Heat networks have the potential to deliver up to 20 per cent of heat to homes in the UK by 2050
Heat network customers need action now to protect them from “devastating” unregulated price rises and reliability issues
Heat network customers need action now to protect them from the potentially devastating consequences of unregulated price rises and reliability issues, an expert has warned.
It is likely that district and communal heat networks won’t be regulated by Ofgem until at least 2024, leaving householders facing another two years of catastrophically high bills whilst the cost-of-living crisis continues. In addition, householders who face issues of intermittent supply of their heating and hot water will remain at the mercy of their provider to find a solution, with no option to seek redress from a regulator.
This news comes after recent supply problems have arisen in Exeter with the E.ON district heat network that supplies the new build town of Cranbrook and surrounding areas. A recent problem has arisen with the valves situated in the heat interface unit within many of the properties served by the network resulting in numerous customers in Exeter being left with no, or very limited, heating and hot water for close to a week.
Dr Catherine Caine, from the University of Exeter Law School, has called on the Government to take action now to help those affected.
Heat networks have the potential to deliver up to 20 per cent of heat to homes in the UK by 2050 and could deliver significant reductions in carbon emissions. However, the sector is currently unregulated which means that the consumers of heat networks can be paying much higher prices for heating systems, which may have also been poorly constructed and which they do not understand. Some bills have risen as high as 700 per cent since April 2022.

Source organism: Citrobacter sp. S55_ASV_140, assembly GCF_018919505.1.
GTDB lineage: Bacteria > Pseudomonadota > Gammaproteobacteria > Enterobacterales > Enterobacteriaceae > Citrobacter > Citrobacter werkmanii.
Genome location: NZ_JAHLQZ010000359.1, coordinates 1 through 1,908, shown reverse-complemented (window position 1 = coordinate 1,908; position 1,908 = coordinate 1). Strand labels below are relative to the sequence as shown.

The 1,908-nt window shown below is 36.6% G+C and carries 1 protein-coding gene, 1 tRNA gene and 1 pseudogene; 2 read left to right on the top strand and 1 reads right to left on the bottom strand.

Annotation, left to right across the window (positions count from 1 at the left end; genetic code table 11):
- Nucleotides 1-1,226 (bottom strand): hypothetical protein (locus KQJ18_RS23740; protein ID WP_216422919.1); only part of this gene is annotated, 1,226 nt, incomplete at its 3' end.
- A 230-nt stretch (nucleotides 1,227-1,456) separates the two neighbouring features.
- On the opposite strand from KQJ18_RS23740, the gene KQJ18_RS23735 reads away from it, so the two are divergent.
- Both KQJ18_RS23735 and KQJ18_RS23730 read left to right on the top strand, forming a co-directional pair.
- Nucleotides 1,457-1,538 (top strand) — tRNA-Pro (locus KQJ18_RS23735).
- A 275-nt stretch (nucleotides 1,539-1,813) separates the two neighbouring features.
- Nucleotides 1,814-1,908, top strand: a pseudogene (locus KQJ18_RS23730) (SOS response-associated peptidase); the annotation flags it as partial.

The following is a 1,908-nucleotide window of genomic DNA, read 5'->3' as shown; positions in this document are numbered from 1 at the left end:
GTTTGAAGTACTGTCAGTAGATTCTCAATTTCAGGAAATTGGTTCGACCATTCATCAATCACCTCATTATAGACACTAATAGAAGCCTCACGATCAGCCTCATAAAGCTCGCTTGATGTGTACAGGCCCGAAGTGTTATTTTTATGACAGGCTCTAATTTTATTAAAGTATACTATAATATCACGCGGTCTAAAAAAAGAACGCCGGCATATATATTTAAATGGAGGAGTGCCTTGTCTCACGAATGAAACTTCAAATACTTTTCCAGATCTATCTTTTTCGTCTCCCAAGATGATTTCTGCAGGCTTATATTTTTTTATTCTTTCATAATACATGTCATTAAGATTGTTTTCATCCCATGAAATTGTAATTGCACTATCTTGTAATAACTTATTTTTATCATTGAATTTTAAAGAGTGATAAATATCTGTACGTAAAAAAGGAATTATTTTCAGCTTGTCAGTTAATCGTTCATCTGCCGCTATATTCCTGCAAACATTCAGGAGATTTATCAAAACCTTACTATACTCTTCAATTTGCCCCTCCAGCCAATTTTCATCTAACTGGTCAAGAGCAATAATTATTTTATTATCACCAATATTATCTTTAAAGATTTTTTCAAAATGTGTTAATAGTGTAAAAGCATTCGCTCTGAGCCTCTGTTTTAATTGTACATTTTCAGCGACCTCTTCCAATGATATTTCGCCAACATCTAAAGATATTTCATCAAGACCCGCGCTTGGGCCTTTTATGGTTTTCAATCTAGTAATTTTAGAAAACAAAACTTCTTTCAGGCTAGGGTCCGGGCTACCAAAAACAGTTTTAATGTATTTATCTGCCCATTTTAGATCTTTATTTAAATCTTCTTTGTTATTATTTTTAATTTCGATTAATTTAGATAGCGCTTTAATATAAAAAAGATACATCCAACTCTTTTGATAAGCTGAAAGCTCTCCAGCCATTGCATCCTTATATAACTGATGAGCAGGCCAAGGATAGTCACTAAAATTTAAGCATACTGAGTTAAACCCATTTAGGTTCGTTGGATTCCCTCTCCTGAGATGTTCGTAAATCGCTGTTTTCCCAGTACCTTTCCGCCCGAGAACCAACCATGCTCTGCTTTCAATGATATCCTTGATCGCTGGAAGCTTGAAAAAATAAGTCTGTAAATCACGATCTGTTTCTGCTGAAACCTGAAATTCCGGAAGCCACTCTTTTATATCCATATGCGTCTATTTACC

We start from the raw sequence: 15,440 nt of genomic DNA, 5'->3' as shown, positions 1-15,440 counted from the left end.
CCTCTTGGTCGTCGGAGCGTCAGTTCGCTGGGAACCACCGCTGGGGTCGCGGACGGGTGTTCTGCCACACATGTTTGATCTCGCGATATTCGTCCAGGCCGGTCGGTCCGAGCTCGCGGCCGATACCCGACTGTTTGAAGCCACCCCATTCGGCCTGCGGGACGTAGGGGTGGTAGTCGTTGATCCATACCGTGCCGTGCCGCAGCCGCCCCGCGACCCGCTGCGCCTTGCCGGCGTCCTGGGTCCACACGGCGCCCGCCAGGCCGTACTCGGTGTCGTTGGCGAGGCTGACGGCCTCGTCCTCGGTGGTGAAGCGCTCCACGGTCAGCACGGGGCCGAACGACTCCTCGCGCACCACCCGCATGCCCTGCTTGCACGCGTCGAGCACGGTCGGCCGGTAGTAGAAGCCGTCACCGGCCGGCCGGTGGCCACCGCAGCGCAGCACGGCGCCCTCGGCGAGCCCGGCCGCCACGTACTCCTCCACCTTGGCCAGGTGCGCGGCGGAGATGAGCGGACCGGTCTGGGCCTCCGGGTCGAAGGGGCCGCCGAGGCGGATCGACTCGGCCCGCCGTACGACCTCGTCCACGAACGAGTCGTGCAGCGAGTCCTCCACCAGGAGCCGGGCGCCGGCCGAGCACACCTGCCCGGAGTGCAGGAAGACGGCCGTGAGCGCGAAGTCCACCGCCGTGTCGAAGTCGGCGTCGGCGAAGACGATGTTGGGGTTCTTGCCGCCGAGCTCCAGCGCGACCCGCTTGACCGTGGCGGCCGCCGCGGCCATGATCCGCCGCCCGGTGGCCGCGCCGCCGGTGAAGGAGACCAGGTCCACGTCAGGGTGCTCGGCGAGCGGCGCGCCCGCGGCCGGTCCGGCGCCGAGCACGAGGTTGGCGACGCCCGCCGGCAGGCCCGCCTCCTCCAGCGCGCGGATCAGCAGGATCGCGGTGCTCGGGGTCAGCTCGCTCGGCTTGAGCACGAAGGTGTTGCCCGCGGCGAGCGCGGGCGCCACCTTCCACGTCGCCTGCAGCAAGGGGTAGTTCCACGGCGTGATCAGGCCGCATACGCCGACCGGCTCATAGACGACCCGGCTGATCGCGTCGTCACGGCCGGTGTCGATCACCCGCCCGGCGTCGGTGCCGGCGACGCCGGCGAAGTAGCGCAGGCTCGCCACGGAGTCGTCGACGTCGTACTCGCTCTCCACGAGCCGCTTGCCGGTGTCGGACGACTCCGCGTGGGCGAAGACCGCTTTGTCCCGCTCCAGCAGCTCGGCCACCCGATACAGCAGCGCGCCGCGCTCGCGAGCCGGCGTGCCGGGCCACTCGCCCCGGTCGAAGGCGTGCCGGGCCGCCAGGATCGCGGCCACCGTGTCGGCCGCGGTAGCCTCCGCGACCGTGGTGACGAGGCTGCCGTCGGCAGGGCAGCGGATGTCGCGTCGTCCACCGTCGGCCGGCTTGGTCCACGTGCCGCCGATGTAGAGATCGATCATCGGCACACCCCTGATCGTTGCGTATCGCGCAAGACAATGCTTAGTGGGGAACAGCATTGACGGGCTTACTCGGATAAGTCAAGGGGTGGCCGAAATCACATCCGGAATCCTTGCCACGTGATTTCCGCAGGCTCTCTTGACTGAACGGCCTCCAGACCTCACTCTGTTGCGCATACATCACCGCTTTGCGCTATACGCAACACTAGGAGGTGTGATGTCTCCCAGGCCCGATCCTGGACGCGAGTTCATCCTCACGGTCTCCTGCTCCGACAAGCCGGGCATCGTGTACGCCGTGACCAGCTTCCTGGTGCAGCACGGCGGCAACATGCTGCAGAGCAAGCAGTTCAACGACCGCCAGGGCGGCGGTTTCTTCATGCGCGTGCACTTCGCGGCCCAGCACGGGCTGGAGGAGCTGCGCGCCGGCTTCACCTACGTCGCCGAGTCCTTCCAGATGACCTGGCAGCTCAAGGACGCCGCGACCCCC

There are more than 14,000 heat networks in Great Britain, approximately 2,000 of which are district heat networks and 12,000 are communal heat networks. Combined, these serve around 500,000 households.
Heat networks provide hot water to residential and commercial buildings and remove the need for gas boilers to be installed in individual buildings. Consumers do not receive protection regarding the price that they pay and are often poorly informed about what their heat network is and how it differs from a traditional gas boiler.
Under the Premiership of Boris Johnson, the Energy Bill was introduced in Parliament which, if enacted in law, would appoint Ofgem as the regulator of the sector. Under the Bill, heat network suppliers would be held to a nationally recognised standard when they install and commission their heat network. The Bill also included proposals for consumers to receive clearer information. However, since the recent changes in Government progress on the Energy Bill appears to have been put on hold.
Dr Caine said: “Over summer, progress on the Energy Bill looked very promising, but the half-a-million residents living in homes supplied by heat networks are still supplied by a monopoly that is unregulated – without the ability to switch suppliers. It is very unfortunate that the Energy Bill has been put on hold. The plans for the regulatory framework going through Parliament need to be implemented as soon as possible, and certainly before future systems are constructed so as to ensure these problems do not hinder the positive impact that heat networks can have in the UK.”
“Suppliers have been selling their heat networks to consumers as being ‘greener’ and ‘less expensive’ than traditional gas heating systems. New regulation should ensure heat network operators are only allowed to make such claims if they are correct at the time of writing.”
Date: 15 December 2022